Big Ego, Big Disaster
Sun, Mar 6, 2016
There’s a very disturbing trend in MMA- thinking you have the fight won before you actually win. It happens in many sports; baseball, you see a flip of the bat when a batter knows it’s going yard. Basketball, you see a guy turn around and run back before a shot goes in. Football, you will see a guy high-step or even toss the ball to the ref prior to crossing the goal line. They’re all potentially catastrophic, but with MMA, it’s just different. When you start disrespecting your opponent by putting your hands down and dancing around in a sport where it literally takes one punch to end a fight, you’re playing with fire.
The great Anderson Silva tested the limits of his own cockiness many times, until that one time he paid the ultimate price and got put to sleep by Chris Weidman. Last night, in similar fashion, Conor McGregor began to take for granted that Nate Diaz can take an amazing amount of punishment. Midway through the second round, McGregor thought he had the fight wrapped up and started dancing around and putting his hands down. Diaz was battered and bloody, but still very much alive. Then everything changed. WHAM! Nate landed a clean shot to McGregor’s chin and badly hurt the cocky Irishman. From there he made quick work and sunk in a rear-naked choke and the UFC’s cash cow tapped quick.
The moral of the story is you can get away with being cocky for moments in most sports. In MMA, you must always respect the fact that you can get your lights shut off in a half second. That’s why when you are wagering on MMA fights you have to consider a fighter’s potential to get too cocky. The “showmen” Anderson Silva, Conor McGregor, Rashad Evans- types will always carry that risk.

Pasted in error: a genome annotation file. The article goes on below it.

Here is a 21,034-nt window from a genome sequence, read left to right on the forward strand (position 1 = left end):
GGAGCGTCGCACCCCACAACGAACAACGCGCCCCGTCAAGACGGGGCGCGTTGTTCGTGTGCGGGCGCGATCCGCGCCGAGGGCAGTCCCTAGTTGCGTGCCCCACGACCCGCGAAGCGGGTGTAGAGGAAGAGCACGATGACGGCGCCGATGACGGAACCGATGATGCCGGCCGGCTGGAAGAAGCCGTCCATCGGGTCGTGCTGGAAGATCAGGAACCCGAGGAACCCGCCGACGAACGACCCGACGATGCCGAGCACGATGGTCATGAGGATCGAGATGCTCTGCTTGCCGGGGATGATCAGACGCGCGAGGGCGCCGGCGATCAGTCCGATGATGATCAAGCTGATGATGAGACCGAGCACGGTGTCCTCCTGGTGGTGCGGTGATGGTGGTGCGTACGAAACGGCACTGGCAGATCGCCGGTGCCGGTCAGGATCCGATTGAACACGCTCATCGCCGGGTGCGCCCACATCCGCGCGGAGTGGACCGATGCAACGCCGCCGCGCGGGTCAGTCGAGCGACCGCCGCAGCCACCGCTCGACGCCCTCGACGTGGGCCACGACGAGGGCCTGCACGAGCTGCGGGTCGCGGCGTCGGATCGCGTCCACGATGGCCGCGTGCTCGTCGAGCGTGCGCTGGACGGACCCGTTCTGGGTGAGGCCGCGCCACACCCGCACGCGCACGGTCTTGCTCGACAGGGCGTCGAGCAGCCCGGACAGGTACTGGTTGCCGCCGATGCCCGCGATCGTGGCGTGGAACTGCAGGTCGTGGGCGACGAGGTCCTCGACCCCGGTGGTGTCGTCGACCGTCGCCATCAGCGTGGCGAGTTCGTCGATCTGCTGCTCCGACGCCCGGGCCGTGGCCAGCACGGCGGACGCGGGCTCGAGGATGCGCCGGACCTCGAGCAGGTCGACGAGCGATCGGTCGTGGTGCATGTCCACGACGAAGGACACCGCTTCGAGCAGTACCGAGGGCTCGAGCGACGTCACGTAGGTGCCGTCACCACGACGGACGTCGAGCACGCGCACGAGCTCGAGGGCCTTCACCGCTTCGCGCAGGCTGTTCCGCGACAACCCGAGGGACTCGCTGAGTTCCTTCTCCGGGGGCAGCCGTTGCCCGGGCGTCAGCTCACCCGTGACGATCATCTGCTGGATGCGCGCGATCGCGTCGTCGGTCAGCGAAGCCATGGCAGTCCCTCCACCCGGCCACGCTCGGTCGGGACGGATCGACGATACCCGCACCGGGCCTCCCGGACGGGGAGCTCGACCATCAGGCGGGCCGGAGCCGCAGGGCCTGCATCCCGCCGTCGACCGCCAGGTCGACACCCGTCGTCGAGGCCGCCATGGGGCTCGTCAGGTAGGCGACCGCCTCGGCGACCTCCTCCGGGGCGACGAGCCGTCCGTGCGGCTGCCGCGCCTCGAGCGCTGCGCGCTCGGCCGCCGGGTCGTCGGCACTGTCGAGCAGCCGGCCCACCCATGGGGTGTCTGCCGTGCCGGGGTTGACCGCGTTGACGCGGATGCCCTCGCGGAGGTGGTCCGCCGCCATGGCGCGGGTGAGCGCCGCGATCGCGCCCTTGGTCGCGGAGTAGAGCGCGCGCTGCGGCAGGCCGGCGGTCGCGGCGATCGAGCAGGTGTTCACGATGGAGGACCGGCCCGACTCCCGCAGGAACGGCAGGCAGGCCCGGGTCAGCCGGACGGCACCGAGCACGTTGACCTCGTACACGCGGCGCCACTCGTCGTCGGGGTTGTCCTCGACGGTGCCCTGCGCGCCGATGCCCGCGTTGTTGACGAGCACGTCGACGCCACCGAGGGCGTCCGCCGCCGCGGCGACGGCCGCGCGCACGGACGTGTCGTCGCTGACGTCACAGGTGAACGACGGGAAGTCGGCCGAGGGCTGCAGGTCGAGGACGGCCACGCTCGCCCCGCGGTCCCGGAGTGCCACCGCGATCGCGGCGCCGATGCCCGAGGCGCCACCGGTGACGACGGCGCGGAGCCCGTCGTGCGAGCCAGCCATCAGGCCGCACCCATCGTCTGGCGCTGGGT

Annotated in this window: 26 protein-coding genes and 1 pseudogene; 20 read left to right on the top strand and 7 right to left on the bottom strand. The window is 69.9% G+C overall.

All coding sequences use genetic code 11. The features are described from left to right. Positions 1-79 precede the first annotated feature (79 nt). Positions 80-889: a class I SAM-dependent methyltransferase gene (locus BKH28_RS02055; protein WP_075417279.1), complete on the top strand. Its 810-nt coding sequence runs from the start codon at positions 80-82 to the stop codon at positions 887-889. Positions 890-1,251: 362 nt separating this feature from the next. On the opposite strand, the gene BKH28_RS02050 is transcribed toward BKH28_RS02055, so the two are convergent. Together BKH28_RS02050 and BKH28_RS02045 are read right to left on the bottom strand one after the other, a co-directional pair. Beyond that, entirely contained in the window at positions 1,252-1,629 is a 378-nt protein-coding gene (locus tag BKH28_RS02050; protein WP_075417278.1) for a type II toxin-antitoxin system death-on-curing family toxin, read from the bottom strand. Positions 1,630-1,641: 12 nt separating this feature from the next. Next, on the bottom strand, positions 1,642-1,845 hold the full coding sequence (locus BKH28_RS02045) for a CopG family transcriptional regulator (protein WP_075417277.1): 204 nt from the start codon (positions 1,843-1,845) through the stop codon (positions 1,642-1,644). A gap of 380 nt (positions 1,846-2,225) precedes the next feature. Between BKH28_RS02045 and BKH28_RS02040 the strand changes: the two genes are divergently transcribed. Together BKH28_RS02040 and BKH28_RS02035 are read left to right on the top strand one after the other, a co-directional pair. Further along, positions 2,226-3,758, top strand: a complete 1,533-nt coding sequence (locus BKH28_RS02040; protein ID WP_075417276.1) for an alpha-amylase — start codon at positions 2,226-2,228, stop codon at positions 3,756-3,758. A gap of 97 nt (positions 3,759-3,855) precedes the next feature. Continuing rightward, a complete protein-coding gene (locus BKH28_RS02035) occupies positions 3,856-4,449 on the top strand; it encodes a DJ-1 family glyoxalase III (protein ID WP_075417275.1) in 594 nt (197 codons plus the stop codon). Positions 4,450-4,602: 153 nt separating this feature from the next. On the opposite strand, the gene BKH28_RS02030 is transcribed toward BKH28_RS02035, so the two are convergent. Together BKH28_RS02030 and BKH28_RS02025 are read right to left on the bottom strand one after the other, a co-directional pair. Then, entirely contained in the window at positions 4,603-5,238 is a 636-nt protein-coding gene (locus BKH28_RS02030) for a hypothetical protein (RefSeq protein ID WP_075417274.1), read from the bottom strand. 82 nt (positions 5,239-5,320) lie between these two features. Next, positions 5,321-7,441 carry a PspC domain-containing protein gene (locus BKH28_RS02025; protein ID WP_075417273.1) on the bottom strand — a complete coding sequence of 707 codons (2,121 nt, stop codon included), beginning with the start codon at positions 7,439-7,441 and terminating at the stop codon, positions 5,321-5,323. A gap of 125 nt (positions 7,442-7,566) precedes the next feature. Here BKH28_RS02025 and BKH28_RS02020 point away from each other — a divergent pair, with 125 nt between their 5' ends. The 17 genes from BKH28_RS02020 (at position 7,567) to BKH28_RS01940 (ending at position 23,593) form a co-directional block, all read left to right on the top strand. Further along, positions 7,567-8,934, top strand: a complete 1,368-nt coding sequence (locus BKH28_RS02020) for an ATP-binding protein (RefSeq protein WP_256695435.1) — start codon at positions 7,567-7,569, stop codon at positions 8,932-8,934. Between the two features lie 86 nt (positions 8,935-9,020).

In the co-main, Miesha Tate pulled off an unbelievable come-from-behind victory over Holly Holm. Aside from the second round, Holm had the fight firmly won. In the 5th and final frame, desperation was sinking in for Tate as things were looking bleak. We felt all along that Tate’s best chance at a victory was to wear down Holm on the ground and get a submission or grind out a decision. At +375 (odds dropped to +250 by start time) a tested, motivated veteran was worth the risk and it paid off as Miesha was able to sink in a choke that put Holm out cold. These are the angles we look for when betting MMA. Overall it was a great night of fights and although we went 1-2, our biggest underdog hit which should’ve made for a profitable night.